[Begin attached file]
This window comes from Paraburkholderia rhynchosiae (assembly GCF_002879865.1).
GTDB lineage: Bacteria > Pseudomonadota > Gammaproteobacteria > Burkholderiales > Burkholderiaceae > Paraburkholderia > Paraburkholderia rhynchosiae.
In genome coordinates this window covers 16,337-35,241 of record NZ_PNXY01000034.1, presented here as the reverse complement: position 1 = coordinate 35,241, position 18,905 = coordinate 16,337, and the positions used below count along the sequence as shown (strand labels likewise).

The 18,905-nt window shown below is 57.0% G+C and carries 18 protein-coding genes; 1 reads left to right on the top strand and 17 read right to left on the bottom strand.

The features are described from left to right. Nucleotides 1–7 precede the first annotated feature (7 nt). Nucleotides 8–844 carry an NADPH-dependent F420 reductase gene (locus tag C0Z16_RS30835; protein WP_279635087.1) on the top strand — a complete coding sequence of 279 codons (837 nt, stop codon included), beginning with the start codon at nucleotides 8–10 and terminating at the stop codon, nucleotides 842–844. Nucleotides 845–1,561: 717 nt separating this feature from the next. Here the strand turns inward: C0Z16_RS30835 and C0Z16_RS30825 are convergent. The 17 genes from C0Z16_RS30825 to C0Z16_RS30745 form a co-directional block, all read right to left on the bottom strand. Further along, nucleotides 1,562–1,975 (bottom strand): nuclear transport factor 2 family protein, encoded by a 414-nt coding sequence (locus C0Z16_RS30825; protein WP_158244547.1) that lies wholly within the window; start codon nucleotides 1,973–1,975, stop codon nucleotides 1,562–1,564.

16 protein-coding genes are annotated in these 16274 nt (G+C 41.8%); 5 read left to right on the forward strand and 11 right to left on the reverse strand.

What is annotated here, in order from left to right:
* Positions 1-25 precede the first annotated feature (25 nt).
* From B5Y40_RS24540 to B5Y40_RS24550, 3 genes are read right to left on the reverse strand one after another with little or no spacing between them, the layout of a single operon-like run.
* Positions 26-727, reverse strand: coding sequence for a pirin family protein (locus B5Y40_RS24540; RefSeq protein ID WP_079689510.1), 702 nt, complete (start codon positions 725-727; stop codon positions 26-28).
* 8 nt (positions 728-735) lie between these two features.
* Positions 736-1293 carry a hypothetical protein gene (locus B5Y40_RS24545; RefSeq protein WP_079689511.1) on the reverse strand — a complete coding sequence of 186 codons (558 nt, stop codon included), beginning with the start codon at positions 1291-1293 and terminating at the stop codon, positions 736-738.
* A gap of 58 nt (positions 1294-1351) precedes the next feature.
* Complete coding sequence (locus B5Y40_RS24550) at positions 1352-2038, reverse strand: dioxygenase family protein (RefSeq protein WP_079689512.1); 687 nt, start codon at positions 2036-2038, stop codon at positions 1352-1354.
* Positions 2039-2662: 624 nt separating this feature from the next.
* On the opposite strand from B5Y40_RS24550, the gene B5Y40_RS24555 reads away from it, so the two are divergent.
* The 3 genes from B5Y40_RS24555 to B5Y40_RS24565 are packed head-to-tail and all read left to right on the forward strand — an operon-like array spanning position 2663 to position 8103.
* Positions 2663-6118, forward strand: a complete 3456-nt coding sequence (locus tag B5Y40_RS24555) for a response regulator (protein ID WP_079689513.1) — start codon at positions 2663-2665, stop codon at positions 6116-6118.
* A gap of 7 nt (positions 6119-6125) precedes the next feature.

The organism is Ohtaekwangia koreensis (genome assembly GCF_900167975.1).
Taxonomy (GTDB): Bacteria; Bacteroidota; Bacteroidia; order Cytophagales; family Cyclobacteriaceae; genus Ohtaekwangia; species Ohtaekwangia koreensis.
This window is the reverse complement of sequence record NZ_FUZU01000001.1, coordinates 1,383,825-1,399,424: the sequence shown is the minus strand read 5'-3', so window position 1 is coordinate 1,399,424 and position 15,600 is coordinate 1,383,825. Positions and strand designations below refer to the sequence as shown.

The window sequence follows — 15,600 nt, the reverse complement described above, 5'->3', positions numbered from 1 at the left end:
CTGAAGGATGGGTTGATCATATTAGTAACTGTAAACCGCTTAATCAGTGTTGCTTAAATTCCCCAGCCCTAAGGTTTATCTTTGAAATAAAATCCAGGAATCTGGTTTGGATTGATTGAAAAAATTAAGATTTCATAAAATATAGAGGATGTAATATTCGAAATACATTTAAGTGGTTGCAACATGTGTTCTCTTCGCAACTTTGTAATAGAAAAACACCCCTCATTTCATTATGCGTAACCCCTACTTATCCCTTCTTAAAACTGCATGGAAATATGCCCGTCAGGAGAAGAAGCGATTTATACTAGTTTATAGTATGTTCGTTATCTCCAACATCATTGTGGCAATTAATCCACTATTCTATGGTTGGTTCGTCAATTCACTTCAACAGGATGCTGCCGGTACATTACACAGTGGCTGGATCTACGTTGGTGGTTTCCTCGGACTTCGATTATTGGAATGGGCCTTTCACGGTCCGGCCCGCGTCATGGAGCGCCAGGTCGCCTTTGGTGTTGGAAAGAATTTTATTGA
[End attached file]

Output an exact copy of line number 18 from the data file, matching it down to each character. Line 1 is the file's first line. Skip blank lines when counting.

* Positions 2663-6118, forward strand: a complete 3456-nt coding sequence (locus tag B5Y40_RS24555) for a response regulator (protein ID WP_079689513.1) — start codon at positions 2663-2665, stop codon at positions 6116-6118.